She is our only child and we know this desire won’t last forever for her, so we cherish it while it exists.

  17. Interesting! I remember reading the Little House on the Prairie series as a kid and being struck by the fact that they all shared a bedroom. I knew enough about what parents did in bed to know that I wouldn’t want to wake up to that. haha

    That said, I think it’s so good for kids to share a bedroom. My sister and I did until I was 15 and even then we had a Jack-and-Jill bathroom that connected our two bedrooms. We’d leave the doors open and yabber back and forth until one of us fell asleep. That worked well for us at that age, as I was very clean and my sister was not so much. But the years we shared a bedroom were so much fun and good for us. We learned how to make compromises, make due with a small space, and we were always there to comfort one another. My parents occasionally intervened but it was mostly when my sister’s side (yes, we had sides) of the room turned into a total disaster.

    1. It’s so funny that you mention Little House. As soon as I read this post that show immediately came to mind. I think the show normalized cosleeping for me. I remember watching them as they were going to bed, thinking it was strange, then realizing that that was how they slept because that is all they had. After I got past that bit I daydreamed about how it would be nice to have someone nearby. I did also think about the parents :).

  18. My sons shared a bedroom (first by necessity, later by choice) until the younger of the two decided at 12 that he wanted his own room. We rearranged the bedroom situation and made that happen. I know a family with four children who has two bedrooms, each with a king and queen pushed together. One bedroom is for the night owls and the other for the early birds. Dad is an owl and Mom a bird, so each get some kids and a bedtime that works for them. (They homeschool so don’t have the rigor of school schedules.) As for the history, it’s hard for me to imagine it’s not simply a matter of bigger/better/more we Americans are famous for.

    1. This is extremely fascinating! I have some friends… four kids, two bedrooms… the sleeping configuration is mutable and I admire their dedication to the family unit. Though they spend a lot on rent in a central location in the city, they share one car, one cell phone, and two tech devices for all family needs. Mom stays home to run the household and dad works nearby. They make plentiful opportunities for family and one-on-one adventures, friendship maintenance, and are honest about the pros & cons of their lifestyle. In my eyes, they have it really good. ❤️

  19. My daughter co-slept with us until she was 3. Then she moved to a toddler bed in our room (we have a one-bedroom apartment). When she was 6, we moved to the living room and she had the bedroom to herself, which is still our setup (she’s now 15). A lot of this was driven by the necessities of very little space, but I also liked having her close by when she was little.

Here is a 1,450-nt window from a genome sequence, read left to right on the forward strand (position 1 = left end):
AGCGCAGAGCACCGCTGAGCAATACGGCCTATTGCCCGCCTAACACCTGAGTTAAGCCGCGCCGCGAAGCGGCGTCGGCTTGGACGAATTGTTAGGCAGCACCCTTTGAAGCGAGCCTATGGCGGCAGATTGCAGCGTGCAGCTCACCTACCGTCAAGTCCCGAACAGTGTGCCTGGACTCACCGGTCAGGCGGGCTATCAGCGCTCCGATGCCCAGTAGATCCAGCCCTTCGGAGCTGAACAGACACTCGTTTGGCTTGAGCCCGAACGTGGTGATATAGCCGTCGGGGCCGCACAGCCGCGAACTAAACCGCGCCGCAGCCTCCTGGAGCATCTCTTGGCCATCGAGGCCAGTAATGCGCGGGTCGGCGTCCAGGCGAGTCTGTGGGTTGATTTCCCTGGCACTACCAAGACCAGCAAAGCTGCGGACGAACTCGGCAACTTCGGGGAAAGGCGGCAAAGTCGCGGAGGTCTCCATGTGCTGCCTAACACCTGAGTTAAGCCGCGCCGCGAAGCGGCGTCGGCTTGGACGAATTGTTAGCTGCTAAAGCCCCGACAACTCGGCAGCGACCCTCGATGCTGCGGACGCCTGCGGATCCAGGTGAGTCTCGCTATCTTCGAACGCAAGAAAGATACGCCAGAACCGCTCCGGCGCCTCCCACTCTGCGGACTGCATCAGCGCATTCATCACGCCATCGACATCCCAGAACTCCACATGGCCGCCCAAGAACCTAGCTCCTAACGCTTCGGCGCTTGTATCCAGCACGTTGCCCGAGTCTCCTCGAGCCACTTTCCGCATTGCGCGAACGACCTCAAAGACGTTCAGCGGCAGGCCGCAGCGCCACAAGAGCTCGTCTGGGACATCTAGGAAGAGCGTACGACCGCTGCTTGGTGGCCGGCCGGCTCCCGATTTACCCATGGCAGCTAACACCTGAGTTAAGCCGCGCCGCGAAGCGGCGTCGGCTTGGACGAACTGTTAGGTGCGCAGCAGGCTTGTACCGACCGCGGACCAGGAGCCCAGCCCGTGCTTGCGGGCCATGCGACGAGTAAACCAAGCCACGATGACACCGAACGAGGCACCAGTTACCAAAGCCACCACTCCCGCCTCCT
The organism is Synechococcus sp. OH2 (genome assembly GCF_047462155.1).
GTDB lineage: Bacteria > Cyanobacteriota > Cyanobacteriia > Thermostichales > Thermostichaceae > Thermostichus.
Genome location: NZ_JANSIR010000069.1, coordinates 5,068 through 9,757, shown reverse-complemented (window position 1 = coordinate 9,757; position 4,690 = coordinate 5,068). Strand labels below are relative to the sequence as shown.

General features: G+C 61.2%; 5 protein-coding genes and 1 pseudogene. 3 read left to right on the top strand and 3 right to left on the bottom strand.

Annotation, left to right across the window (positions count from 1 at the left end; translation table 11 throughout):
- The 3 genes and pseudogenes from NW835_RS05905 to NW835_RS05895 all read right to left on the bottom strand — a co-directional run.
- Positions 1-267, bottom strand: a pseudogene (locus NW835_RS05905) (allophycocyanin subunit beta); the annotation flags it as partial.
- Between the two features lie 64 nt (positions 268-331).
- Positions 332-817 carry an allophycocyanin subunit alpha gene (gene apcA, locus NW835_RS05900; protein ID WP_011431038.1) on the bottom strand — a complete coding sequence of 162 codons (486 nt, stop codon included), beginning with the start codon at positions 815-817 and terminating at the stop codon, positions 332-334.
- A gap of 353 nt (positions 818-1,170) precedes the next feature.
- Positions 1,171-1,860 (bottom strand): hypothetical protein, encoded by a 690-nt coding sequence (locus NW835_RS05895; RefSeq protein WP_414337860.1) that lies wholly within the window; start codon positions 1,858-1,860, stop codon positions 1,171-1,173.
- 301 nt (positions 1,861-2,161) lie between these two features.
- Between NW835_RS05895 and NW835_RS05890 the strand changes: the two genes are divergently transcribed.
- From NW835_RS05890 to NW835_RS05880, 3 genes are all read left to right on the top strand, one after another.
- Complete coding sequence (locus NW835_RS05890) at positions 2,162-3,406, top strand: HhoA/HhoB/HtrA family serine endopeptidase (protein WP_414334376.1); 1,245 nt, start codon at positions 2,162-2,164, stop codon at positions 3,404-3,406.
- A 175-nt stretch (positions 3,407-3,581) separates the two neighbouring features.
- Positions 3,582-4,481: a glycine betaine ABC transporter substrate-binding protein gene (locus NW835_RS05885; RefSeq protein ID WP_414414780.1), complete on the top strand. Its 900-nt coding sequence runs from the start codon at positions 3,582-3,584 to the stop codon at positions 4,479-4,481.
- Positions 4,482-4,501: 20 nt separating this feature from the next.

20. My babies all slept in our room until they were one, then into their own or sharing with a sibling. Right now our 2 girls share and our 2 boys share, but our oldest (12 year old girl) is close to getting her own room. The problem is, that when she gets her own room, the baby (6 year old girl) also gets her own by default. Although I don’t think my 2 boys (8 and 9) mind sharing, they might feel it’s unfair that the girls each get their own room and they have to share. I don’t know if there is a good solution to this, since we only have the 3 kids bedrooms.

    1. Coming way late to the party, but we have 5 kids in our family. No matter which house we owned at the time, it always only had 3 bedrooms, so by default girls in one, boys in the other. By the time our kids were teenagers (and HUGE and HORMONAL) they were still sharing rooms; and by rooms I mean 10×12 ft. tiny rooms!

      My short answer would be to make that 3rd kid’s bedroom a studio for art or a designated space for reading or whatever. And to be firm about it. As the last kid in my family I watched as each kid in front of me eventually got their own room for no other reason than they were the oldest -or in some families, a particular gender. oy. Dorms by gender seems ultimately more reasonable and “fair”, so that’s what we did, and for much better reasons than being fair.

      Yes, they argued from time to time, but in reality, Husband and I actually talked about this prior to even getting hitched – I was firm on sharing rooms as a means of teaching our kids how to negotiate, share, compliment, how to team clean-work-play together, how to assist and help each other, how to see another person needs privacy or space and how to give that to them, and so many other things they would never learn as effectively as if they had “their own” room. There is a huge entitlement that comes with “my own room”, and we just didn’t want that for our kids. We also didn’t want the shut door exclusion, the loneliness that comes -even in a house full of people, the complacence in keeping it clean because it wouldn’t bother anyone else, so many things that come with “but it’s MY room.”

      In the long run, looking back, yes yes 5 times over I would do the exact same thing. It was worth it and *I* truly believe it was a huge part of how and why they are such good friends to this day and such good adults who can look at others and see needs and ways to help.